It seems to be coyote season in my neighborhood. Every morning they're out there lurkin'...
Played through R-Type III [Super Famicom]. This wasn’t a legitimate clear because I used save states (bookmarks that aren’t natively built into the game), but R-Type III is just too challenging for me to finish otherwise. In spite of the punishing difficulty, though, this is one of the best space-shooters I’ve ever played. R-Type is the quintessential “strategy shoot-em-up” franchise, where the focus is on stage-memorization and route-planning rather than reflex. This is my personal favorite flavor of space-shooter, as my reflexes are awful and these games are essentially puzzles with lasers. Attempt. Get killed. Adjust your strategy. Progress a little further. Get killed again. Repeat. R-Type III in particular is a masterpiece among its ilk. The weapon-system is refined and versatile without being overwhelming (employing the standard cannon with upgrades, 2 variations of charge-shots, and the series’ signature “Force Pod” that can be attached to your ship as a shield and shot-upgrade,
Finished reading Essentialism by Greg McKeown. I found this book on the “free table” where people leave random stuff at work - and as a minimalist in many respects, a lifestyle book called “Essentialism” piqued my interest. While I tend to avoid the deluge of self-improvement content online these days (which usually leaves me needlessly stressed over living “the wrong way” and lacking the discipline to fix it), something about a physical, printed book curbed my hesitancy toward the broader topic. The main idea of Essentialism is to focus your efforts on the most meaningful pursuits while casting-off the desire to “do it all”, ultimately achieving far more towards your key goals rather than making scant progress in several lesser directions. McKeown conveys the idea brilliantly, expounding on the motto of “less but better” with a layered dissection of the essentialist mindset and lifestyle - from deliberate and calculated trade-offs to an emphasis on precisely-defined mission statements
I've been listening to Tactosa's "Exit Wounds" EP incessantly for weeks now. Tactosa is lauded for bringing deathcore back to its roots, and I definitely can't argue with that. Each track here is as aggressive as the last, and the simplicity of the orchestration is at the nucleus of this EP's appeal. There isn't a single superfluous element aside from the occasional audio sample preceding a breakdown (which is a gimmick I happen to love anyway.) And while I'm generally averse to 'high' screams as the dominant vocals in metalcore, Kyle Weeden layers them so well with his lows and gutturals that the contrast works flawlessly. The only crime here is that the tracklist isn't twice as long.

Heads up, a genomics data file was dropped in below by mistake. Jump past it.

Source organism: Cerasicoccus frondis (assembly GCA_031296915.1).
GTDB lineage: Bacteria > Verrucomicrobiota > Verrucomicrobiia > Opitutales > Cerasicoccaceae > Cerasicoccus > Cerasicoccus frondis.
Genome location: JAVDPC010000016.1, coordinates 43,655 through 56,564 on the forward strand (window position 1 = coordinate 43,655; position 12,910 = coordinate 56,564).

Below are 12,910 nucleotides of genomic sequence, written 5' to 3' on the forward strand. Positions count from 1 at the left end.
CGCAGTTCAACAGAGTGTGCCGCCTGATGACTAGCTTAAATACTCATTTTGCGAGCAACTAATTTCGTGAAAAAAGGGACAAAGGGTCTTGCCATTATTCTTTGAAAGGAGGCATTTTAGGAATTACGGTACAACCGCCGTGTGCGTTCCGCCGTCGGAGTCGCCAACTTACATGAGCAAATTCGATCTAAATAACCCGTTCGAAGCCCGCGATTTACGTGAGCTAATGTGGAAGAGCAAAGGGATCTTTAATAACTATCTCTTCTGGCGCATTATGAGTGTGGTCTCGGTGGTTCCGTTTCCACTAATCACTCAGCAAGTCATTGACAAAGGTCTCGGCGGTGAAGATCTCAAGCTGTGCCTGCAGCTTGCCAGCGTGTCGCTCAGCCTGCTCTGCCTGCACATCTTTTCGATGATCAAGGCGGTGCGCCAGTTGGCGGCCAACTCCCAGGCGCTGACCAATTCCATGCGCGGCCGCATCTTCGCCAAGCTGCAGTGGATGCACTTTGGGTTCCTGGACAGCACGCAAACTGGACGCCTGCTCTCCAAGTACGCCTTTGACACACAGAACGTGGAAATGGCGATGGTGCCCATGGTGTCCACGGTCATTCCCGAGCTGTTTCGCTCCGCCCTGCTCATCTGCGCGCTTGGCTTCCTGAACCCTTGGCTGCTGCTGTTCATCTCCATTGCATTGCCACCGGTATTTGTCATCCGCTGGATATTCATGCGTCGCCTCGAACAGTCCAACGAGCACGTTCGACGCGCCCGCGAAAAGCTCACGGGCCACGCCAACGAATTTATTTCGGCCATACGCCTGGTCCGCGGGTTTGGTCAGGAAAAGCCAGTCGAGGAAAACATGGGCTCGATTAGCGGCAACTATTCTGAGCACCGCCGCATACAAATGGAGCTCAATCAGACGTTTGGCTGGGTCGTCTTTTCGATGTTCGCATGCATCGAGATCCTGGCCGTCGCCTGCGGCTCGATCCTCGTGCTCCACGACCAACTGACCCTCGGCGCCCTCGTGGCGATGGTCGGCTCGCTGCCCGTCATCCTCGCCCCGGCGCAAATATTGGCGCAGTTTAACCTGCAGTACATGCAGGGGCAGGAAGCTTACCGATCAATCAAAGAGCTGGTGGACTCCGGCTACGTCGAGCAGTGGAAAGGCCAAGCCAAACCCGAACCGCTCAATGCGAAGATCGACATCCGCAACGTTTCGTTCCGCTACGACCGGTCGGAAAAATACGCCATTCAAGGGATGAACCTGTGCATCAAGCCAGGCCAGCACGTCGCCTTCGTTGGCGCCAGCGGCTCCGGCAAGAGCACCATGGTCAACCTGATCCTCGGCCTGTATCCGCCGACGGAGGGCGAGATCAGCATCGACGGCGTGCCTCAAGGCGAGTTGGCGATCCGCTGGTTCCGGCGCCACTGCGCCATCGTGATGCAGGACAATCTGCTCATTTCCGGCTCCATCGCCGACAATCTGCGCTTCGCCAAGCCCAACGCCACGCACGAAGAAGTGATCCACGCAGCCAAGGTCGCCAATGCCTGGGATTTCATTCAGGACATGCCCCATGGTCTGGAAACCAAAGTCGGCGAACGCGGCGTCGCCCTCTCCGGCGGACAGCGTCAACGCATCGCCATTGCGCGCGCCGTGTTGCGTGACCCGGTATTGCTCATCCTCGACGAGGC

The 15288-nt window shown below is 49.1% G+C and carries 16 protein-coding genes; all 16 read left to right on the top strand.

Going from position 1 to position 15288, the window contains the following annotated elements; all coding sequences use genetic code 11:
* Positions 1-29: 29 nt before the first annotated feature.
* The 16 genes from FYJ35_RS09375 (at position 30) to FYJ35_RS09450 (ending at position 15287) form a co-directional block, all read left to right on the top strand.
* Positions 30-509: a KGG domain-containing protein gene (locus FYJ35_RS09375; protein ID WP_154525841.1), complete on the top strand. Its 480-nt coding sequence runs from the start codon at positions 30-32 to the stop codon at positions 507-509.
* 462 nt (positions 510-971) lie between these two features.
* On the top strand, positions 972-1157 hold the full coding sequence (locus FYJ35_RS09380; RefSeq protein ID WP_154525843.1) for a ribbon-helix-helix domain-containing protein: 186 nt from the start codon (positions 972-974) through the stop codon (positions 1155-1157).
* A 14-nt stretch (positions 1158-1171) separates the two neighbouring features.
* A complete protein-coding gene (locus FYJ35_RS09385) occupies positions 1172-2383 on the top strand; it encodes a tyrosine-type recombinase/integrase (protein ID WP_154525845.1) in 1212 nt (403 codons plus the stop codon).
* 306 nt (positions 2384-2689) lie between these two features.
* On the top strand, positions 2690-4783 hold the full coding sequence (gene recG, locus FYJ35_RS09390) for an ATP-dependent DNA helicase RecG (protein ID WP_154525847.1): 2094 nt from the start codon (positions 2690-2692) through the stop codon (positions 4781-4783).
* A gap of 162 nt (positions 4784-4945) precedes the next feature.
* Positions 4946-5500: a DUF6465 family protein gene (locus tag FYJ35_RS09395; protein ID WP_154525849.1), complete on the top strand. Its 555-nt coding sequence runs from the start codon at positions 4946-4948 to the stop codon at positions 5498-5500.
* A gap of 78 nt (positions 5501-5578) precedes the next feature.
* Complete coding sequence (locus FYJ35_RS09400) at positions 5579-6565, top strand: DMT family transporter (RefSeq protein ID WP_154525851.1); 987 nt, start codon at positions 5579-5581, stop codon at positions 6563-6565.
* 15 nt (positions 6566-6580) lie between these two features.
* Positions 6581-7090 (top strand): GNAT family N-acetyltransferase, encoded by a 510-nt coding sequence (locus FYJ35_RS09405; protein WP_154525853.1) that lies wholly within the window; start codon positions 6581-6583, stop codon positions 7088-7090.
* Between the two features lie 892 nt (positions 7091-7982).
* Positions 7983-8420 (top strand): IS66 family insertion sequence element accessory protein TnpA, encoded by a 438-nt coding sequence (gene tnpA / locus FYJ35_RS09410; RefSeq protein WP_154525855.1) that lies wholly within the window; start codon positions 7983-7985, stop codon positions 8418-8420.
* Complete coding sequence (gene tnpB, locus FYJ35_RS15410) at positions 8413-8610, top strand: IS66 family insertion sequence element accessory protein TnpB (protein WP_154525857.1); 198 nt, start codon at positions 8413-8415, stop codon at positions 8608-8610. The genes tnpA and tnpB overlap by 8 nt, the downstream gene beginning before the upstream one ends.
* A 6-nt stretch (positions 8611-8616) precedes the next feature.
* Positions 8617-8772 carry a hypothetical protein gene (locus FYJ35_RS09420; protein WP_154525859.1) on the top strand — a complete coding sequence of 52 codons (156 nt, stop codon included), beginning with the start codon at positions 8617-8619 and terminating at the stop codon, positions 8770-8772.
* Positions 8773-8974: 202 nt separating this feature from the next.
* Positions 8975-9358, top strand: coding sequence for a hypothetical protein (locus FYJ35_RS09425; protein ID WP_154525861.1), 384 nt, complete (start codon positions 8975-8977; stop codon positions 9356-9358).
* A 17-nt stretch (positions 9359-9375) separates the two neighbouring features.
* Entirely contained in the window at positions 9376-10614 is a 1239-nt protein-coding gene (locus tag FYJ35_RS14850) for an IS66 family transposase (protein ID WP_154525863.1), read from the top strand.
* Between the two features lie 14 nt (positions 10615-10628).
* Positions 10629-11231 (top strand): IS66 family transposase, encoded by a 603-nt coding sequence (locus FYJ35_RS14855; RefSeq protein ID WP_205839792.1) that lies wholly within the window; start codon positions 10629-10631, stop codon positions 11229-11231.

Played through Hello Kitty World [Famicom]. This game is a neat curiosity in its convoluted branding and localization. Its origins trace back to Balloon Fight, a staple of Nintendo’s original 1985 NES / Famicom lineup, which was heavily-inspired by Williams Electronics’ 1982 arcade hit Joust (but without the ostriches). Balloon Fight later spawned a 1990 Game Boy sequel - Balloon Kid, which was exclusive to North America and Europe at the time. Japan didn’t get a taste until 1992, when the game was ported back to the Famicom and rebranded with the Hello Kitty license. I had loads of fun with Hello Kitty World, as I do with most Joust-esque “floating physics” games (Flappy Bird included). But what makes this rendition of the formula so much more enticing than its progenitors is the progression element. Rather than arcade-style point racking against single-screen enemy waves, Hello Kitty World presents 8 levels to traverse - complete with enemies, hazards, and 4 bosses. This title is dec
Lately I can’t get enough of the “Pain Perspective” EP from For the Likes of You. I’ve had their single, “Rot With Me”, in steady rotation for such a long time that I’m surprised I wasn’t aware of this release sooner. In any case - the dynamic vocals still deliver, the production is squeaky-clean, and I’ll take downtuned chugging over typical wheedly metal guitar any day. The most exciting aspect of this EP is the introduction of some trap / lo-fi elements into the mix, particularly in the second track: “Even in Death”. There’s still untapped potential as far as integration is concerned, but this is one of the most successful attempts I’ve heard at this particular blend since Oceans Ate Alaska’s “Metamorphosis”. In any case, I hope lo-fi deathcore continues to evolve and eventually take off, even if the audience is exceedingly niche. And a caveat here - I’m usually quick to recommend my favorite media to other people, but if you’re not a fan of heavy music, this EP won’t be for you.